The economics of rating agencies 2013 : FINANCIAL INSTITUTIONS MATTER: THE ECONOMICS OF RATING AGENCIES
Call For Papers
We cordially invite you to submit your manuscript to the special issue on The Economics of Rating Agencies, which will be published in Economic Notes. Given the interdisciplinary character of the topic we welcome contribution from both economic and legal scholars. Economic Notes is an invaluable journal presenting key issues in the fields of banking, finance and monetary economics. Through its 35 years the journal has earned a reputation for open debate. It publishes quality papers from academics and researchers as well as executives working in financial institutions, firms and the public sector. Economic Notes is published by Wiley-Blackwell on behalf of the MPS Banking Group.
FINANCIAL INSTITUTIONS MATTER: THE ECONOMICS OF RATING AGENCIES
Credit rating agencies bear some responsibility for the financial crisis that started in 2007 and remains ongoing. This is acknowledged by academicians, policymakers, market participants, and by the agencies themselves. Specifically, the role played by rating agencies during the recent financial meltdown has raised many fundamental questions – about which we are inviting contributions. We can toughly group these questions into five categories (the list is by no means exhaustive):
1) The first of all questions is that of existence. Why have credit agencies emerged as financial institutions and how have they evolved. How is it that credit ratings have come to play such a paramount role in certain financial transactions?
2) Another related set of questions concerns the market structure of the credit rating industry itself. Why are there apparently so few credit rating firms? Should we characterize the credit rating business as competitive or collusive? Are some credit rating firms demonstrably “special” and worthy of certification by a regulatory body?
3) A third group concerns the ratings themselves. Do ratings provide unbiased information regarding differences in obligor’s capacity to repay? Or, do ratings provide incremental information to lenders in addition to publicly available data?
4) A fourth category of questions deals with the context-specificity of ratings. Do ratings have a uniform meaning and interpretation across different countries? Can a rating system originated in the US be transplanted in other countries, or are adjustments needed to account for differences in accounting and financial practices? Are emerging market risks – like the risk of banking and financial crises – “ill suited” to a single variable credit rating metric? Are the ratings leading or lagging indicators of country risks?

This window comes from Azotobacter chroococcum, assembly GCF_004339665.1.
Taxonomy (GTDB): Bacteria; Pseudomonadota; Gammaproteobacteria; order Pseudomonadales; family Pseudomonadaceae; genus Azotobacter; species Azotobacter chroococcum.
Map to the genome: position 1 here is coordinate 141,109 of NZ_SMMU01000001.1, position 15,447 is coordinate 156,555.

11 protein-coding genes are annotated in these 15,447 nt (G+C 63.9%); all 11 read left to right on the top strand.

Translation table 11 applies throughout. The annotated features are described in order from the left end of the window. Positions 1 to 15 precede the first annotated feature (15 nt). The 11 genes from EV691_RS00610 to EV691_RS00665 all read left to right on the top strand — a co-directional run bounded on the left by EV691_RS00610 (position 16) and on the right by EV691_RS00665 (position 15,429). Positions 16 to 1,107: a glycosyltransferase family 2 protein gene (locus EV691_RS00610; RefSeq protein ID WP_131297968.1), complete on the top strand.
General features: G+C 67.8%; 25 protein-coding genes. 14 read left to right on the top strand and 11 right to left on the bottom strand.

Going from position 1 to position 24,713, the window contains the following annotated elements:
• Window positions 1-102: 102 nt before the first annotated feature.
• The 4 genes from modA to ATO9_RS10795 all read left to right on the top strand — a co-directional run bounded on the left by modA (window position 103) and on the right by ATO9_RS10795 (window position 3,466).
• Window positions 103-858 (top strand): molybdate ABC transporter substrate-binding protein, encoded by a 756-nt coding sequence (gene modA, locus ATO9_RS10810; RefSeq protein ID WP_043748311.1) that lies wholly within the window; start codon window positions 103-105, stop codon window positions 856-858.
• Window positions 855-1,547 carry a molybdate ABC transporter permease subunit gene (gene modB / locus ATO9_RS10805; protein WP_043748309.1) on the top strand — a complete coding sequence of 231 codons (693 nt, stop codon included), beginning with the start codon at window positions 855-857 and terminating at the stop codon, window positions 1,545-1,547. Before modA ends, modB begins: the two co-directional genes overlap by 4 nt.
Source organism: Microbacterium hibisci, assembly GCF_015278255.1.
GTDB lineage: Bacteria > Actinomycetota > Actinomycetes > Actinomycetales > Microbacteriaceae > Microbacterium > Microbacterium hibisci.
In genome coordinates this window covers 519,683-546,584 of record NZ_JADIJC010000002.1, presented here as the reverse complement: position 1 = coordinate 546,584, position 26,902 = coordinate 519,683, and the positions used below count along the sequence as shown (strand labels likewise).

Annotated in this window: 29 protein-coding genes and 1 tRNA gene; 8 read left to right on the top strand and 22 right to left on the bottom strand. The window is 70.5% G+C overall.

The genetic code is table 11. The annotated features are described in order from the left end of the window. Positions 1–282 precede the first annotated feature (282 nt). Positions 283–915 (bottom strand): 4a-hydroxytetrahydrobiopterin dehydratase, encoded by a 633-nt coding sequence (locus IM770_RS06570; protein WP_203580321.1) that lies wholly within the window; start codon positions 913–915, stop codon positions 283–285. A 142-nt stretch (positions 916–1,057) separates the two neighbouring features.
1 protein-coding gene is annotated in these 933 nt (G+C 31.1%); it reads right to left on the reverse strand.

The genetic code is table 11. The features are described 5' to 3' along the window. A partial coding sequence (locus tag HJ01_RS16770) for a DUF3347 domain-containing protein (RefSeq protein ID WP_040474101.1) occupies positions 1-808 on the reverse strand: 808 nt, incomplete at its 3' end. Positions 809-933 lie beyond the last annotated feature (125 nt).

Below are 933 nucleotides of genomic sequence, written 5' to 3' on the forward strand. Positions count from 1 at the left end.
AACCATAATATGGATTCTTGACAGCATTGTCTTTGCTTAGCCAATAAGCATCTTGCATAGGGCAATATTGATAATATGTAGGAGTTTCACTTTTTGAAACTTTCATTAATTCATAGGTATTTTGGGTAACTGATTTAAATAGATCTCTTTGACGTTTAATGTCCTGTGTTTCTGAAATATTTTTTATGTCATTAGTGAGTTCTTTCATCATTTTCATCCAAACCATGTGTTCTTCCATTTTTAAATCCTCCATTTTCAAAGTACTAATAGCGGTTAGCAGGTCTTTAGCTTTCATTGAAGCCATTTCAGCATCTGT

5) The final set of questions pertains to the use of ratings for regulatory purposes. What is the proper regulatory use of credit ratings? If credit ratings are to be used for regulatory purposes, how should we construct the mapping of ratings into regulatory capital requirements? Could market data be used as a substitute for credit ratings for regulatory purposes?
Contributors wishing to participate in that thematic issue should express their interest and send a one-page abstract by December 31st 2014 to email@example.com or firstname.lastname@example.org. Final papers will have to be sent by the end of June 2014; they will be refereed according to the usual procedure of the review. The publication is scheduled on April 2015.
Essays on credit rating and rating agencies preciously published on Economic Notes
The Impact of the Rating Agencies' Through-the-Cycle Methodology on Rating Dynamics
Altman, Edward I; Rijken, Herbert A.
Economic Notes 34. 2 (Jul 2005): 127-154.
Do Market-Based Indicators Anticipate Rating Agencies? Evidence for International Banks
Di Cesare, Antonio.
Economic Notes 35. 1 (Feb 2006): 121-150.
Rating Agency Actions and the Pricing of Debt and Equity of European Banks: What Can We Infer about Private Sector Monitoring of Bank Soundness?
Gropp, Reint; Richards, Anthony J.
Economic Notes 30. 3 (Nov 2001): 373-398.
The Procyclical Role of Rating Agencies: Evidence from the East Asian Crisis
Ferri, G; Liu, L -G; Stiglitz, J E.
Economic Notes 28. 3 (Nov 1999): 335-355.
The Definition of the Grading Scales in Banks' Internal Rating Systems
Foglia, Antonella; Iannotti, Simona; Marullo Reedtz, Paolo.
Economic Notes 30. 3 (Nov 2001): 421-456.
Perverse Effects of an External Ratings-Related Capital Adequacy System
Economic Notes 30. 3 (Nov 2001): 359-372.
Credit Risk Models--Do They Deliver Their Promises? A Quantitative Assessment
Oderda, Gianluca; Dacorogna, Michel M; Jung, Tobias.
Economic Notes 32. 2 (Jul 2003): 177-195.
Analytical and Empirical Features of Internal Ratings: An Empirical Consistency Test Based on Statistical Models
Resti, Andrea; Omacini, Cristina.
Economic Notes 30. 3 (Nov 2001): 457-489.
Estimating the Term Structure of Credit Spreads on Euro-Denominated Corporate Bonds
Economic Notes 35. 3 (Nov 2006): 355-375.
Do Upgradings and Downgradings Convey Information? An Event Study of the French Bond Market
Dallocchio, Maurizio; Hubler, Jerome; Raimbourg, Philippe; Salvi, Antonio.
Economic Notes 35. 3 (Nov 2006): 293-317.
Long-Term Performance of New Equity Issuers, Venture Capital and Reputation of Investment Bankers
Doukas, John A; Gonenc, Halit.
Economic Notes 34. 1 (Feb 2005): 1-34.
Market Size and Investment Performance of Defaulted Bonds and Bank Loans: 1987-2001
Altman, Edward I; Pompeii, Jason.
Economic Notes 32. 2 (Jul 2003): 147-176.